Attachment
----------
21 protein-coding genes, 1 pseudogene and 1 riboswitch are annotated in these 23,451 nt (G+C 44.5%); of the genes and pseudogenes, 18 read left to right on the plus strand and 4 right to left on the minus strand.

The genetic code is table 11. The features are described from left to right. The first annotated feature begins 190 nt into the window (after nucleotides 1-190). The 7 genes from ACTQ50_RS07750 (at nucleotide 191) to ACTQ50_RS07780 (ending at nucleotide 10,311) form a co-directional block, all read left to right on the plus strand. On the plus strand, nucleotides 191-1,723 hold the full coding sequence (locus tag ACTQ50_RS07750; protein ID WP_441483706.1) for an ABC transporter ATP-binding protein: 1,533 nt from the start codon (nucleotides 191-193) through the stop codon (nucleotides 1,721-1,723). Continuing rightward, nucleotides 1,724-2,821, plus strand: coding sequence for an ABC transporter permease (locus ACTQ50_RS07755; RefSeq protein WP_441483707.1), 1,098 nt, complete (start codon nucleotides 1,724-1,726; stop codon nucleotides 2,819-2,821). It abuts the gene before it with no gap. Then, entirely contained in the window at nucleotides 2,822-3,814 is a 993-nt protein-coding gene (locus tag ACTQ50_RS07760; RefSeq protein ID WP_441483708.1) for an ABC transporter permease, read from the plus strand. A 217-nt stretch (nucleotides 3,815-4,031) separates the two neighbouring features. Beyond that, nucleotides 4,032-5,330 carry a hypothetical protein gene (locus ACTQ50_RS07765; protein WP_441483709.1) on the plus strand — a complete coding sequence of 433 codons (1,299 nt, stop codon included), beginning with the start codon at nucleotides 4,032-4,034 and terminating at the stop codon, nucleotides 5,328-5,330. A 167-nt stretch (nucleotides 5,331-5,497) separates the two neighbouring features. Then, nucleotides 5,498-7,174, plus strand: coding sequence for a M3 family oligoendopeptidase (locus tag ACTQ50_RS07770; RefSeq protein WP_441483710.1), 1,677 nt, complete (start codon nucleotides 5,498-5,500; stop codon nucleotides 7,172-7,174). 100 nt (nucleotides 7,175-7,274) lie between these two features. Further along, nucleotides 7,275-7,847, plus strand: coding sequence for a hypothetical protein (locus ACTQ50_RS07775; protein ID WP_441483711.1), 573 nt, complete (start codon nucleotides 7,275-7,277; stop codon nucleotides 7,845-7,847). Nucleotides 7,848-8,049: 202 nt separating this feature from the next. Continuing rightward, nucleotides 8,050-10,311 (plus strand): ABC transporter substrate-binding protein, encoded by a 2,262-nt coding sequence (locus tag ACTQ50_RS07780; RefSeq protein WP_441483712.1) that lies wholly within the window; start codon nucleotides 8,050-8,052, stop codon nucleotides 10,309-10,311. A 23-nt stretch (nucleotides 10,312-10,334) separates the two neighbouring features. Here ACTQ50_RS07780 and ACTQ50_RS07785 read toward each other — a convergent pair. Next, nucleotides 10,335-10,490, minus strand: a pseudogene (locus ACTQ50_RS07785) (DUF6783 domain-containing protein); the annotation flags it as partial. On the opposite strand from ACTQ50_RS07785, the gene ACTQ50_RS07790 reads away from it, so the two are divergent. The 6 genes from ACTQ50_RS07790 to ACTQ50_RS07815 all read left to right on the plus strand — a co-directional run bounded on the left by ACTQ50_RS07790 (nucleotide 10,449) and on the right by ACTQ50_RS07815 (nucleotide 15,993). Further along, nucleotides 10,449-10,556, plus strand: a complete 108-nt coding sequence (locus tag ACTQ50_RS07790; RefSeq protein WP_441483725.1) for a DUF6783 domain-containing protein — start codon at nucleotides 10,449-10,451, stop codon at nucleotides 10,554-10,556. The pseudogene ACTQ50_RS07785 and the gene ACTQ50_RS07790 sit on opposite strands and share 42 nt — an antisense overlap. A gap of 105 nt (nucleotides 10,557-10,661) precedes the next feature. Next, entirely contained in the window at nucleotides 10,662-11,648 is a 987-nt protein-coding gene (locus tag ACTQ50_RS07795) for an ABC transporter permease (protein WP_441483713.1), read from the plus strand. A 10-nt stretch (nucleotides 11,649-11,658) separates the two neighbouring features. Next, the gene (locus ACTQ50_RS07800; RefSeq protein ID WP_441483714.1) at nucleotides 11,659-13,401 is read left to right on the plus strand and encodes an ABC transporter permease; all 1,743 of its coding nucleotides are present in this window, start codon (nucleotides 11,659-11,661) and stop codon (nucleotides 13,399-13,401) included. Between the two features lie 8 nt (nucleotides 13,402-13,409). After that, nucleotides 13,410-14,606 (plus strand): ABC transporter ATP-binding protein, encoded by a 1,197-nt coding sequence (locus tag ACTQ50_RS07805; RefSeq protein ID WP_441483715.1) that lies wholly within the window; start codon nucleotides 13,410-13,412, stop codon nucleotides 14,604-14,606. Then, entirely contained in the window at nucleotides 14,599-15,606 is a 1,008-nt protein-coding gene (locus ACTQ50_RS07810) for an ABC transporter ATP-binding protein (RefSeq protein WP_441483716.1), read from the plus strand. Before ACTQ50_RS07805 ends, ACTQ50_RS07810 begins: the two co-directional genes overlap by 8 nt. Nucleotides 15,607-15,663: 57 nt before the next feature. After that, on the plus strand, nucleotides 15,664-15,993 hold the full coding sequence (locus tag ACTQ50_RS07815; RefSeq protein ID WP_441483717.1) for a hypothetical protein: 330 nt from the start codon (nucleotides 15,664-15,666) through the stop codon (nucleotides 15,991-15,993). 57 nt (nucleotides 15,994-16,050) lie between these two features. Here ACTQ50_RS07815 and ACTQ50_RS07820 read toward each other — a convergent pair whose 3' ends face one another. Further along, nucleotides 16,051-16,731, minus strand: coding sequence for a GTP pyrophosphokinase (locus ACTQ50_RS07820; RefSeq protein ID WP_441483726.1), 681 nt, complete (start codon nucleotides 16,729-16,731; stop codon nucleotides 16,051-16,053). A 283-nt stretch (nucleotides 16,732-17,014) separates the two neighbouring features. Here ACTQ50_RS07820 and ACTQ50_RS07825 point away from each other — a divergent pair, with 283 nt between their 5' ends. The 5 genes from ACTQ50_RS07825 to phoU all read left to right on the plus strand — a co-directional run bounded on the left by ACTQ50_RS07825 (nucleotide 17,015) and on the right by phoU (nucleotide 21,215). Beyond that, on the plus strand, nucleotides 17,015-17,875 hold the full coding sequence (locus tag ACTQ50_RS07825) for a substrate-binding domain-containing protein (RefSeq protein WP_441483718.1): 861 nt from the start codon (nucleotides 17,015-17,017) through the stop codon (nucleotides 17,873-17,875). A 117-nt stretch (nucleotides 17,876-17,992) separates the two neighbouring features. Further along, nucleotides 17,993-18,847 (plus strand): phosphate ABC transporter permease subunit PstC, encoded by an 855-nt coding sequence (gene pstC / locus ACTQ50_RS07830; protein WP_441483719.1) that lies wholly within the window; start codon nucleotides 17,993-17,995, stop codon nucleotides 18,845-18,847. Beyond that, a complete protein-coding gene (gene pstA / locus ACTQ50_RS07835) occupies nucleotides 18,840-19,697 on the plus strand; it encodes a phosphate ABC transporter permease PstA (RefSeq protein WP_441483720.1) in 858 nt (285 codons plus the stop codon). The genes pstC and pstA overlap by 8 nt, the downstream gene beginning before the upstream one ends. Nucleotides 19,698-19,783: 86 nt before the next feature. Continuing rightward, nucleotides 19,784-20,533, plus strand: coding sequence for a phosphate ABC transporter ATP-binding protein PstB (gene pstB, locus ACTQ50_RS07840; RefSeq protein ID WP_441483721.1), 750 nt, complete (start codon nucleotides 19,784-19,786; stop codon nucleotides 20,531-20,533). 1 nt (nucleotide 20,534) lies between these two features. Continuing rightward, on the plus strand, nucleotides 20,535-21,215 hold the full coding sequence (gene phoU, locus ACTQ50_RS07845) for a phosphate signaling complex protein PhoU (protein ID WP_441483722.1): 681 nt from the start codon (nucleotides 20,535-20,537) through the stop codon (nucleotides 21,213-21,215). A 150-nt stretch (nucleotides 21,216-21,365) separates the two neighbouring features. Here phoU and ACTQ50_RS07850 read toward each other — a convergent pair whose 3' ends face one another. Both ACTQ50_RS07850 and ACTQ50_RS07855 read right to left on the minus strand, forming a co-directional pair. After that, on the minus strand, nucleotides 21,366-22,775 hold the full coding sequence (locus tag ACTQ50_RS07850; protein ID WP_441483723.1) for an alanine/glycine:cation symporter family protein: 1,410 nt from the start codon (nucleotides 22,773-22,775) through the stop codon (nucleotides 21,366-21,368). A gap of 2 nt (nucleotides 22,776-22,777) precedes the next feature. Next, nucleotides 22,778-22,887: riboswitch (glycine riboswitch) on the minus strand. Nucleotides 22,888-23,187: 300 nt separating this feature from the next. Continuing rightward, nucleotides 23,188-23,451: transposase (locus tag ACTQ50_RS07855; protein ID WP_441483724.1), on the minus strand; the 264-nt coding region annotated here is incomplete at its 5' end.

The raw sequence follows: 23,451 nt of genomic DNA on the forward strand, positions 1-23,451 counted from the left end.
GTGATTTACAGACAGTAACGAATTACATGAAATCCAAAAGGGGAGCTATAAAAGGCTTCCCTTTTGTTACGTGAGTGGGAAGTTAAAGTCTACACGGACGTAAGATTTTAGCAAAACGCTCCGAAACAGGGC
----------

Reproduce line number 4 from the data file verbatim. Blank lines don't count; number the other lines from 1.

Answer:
GTGATTTACAGACAGTAACGAATTACATGAAATCCAAAAGGGGAGCTATAAAAGGCTTCCCTTTTGTTACGTGAGTGGGAAGTTAAAGTCTACACGGACGTAAGATTTTAGCAAAACGCTCCGAAACAGGGC